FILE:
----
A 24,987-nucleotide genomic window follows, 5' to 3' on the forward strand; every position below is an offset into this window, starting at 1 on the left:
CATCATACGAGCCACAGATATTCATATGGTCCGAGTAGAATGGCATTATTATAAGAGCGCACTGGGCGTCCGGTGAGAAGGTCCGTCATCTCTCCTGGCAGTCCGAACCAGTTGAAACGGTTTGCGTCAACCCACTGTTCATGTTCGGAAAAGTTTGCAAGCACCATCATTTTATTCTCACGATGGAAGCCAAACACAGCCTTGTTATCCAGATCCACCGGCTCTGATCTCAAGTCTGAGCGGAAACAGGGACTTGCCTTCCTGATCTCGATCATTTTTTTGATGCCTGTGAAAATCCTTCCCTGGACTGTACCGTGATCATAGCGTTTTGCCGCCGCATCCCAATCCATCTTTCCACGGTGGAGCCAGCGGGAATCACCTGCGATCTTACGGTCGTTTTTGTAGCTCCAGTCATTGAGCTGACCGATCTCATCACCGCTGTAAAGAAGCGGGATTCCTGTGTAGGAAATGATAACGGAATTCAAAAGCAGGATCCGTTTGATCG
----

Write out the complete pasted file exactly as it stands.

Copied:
A 24,987-nucleotide genomic window follows, 5' to 3' on the forward strand; every position below is an offset into this window, starting at 1 on the left:
CATCATACGAGCCACAGATATTCATATGGTCCGAGTAGAATGGCATTATTATAAGAGCGCACTGGGCGTCCGGTGAGAAGGTCCGTCATCTCTCCTGGCAGTCCGAACCAGTTGAAACGGTTTGCGTCAACCCACTGTTCATGTTCGGAAAAGTTTGCAAGCACCATCATTTTATTCTCACGATGGAAGCCAAACACAGCCTTGTTATCCAGATCCACCGGCTCTGATCTCAAGTCTGAGCGGAAACAGGGACTTGCCTTCCTGATCTCGATCATTTTTTTGATGCCTGTGAAAATCCTTCCCTGGACTGTACCGTGATCATAGCGTTTTGCCGCCGCATCCCAATCCATCTTTCCACGGTGGAGCCAGCGGGAATCACCTGCGATCTTACGGTCGTTTTTGTAGCTCCAGTCATTGAGCTGACCGATCTCATCACCGCTGTAAAGAAGCGGGATTCCTGTGTAGGAAATGATAACGGAATTCAAAAGCAGGATCCGTTTGATCG